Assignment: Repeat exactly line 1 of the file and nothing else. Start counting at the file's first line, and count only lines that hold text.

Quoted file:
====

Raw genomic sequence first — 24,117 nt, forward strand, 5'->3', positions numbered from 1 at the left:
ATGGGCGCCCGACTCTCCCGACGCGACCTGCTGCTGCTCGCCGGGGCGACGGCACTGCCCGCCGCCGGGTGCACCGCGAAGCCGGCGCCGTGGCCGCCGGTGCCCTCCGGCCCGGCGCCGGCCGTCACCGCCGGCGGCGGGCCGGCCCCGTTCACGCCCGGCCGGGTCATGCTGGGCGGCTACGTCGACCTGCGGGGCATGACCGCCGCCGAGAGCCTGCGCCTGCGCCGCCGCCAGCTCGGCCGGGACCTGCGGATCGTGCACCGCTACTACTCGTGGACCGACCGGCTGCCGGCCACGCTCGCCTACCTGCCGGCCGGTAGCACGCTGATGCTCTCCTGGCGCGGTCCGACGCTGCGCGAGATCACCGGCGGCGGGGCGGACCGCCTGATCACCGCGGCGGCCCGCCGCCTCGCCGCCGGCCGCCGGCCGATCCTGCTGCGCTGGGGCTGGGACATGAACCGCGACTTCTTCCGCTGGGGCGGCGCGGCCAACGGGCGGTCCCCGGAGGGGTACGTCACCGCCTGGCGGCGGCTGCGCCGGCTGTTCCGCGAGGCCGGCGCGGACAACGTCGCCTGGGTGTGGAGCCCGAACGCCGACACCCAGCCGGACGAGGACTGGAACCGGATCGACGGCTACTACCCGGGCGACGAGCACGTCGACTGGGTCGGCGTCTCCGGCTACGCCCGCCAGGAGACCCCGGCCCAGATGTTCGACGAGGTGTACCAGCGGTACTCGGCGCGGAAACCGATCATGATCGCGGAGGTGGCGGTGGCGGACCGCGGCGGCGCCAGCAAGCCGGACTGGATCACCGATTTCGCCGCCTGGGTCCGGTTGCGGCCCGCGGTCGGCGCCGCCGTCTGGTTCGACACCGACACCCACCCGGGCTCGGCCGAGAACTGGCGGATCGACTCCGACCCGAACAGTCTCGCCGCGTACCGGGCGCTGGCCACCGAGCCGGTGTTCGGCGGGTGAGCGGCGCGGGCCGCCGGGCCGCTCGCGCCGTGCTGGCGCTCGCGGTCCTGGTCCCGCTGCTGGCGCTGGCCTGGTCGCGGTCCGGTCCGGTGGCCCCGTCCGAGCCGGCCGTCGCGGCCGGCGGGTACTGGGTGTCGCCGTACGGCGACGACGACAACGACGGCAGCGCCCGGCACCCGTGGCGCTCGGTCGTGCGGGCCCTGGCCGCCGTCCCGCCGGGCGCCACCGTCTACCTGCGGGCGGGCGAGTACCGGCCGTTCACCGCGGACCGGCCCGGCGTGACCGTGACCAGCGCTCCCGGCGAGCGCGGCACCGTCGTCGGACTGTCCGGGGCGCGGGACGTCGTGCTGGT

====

Raw genomic sequence first — 24,117 nt, forward strand, 5'->3', positions numbered from 1 at the left: